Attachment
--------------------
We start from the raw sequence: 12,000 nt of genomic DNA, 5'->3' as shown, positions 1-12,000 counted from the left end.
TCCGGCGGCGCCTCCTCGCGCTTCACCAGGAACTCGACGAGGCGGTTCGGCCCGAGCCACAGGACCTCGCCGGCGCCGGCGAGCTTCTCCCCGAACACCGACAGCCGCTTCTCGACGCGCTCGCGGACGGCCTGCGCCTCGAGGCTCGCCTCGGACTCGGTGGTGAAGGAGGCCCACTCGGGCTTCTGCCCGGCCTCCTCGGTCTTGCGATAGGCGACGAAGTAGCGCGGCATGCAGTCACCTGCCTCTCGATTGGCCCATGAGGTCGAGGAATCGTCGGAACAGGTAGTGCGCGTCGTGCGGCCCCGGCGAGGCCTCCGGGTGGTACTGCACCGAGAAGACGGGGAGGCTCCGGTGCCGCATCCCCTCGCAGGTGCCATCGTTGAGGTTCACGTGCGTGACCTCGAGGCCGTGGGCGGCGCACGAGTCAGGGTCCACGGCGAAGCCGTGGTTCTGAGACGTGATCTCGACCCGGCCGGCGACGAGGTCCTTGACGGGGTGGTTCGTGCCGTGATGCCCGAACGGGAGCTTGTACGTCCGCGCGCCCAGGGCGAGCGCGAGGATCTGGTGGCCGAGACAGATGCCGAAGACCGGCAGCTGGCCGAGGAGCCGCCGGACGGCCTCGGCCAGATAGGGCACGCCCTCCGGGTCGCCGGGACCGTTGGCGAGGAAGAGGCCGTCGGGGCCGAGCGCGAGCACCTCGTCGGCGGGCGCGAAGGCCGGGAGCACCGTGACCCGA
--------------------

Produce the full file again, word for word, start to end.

We start from the raw sequence: 12,000 nt of genomic DNA, 5'->3' as shown, positions 1-12,000 counted from the left end.
TCCGGCGGCGCCTCCTCGCGCTTCACCAGGAACTCGACGAGGCGGTTCGGCCCGAGCCACAGGACCTCGCCGGCGCCGGCGAGCTTCTCCCCGAACACCGACAGCCGCTTCTCGACGCGCTCGCGGACGGCCTGCGCCTCGAGGCTCGCCTCGGACTCGGTGGTGAAGGAGGCCCACTCGGGCTTCTGCCCGGCCTCCTCGGTCTTGCGATAGGCGACGAAGTAGCGCGGCATGCAGTCACCTGCCTCTCGATTGGCCCATGAGGTCGAGGAATCGTCGGAACAGGTAGTGCGCGTCGTGCGGCCCCGGCGAGGCCTCCGGGTGGTACTGCACCGAGAAGACGGGGAGGCTCCGGTGCCGCATCCCCTCGCAGGTGCCATCGTTGAGGTTCACGTGCGTGACCTCGAGGCCGTGGGCGGCGCACGAGTCAGGGTCCACGGCGAAGCCGTGGTTCTGAGACGTGATCTCGACCCGGCCGGCGACGAGGTCCTTGACGGGGTGGTTCGTGCCGTGATGCCCGAACGGGAGCTTGTACGTCCGCGCGCCCAGGGCGAGCGCGAGGATCTGGTGGCCGAGACAGATGCCGAAGACCGGCAGCTGGCCGAGGAGCCGCCGGACGGCCTCGGCCAGATAGGGCACGCCCTCCGGGTCGCCGGGACCGTTGGCGAGGAAGAGGCCGTCGGGGCCGAGCGCGAGCACCTCGTCGGCGGGCGCGAAGGCCGGGAGCACCGTGACCCGA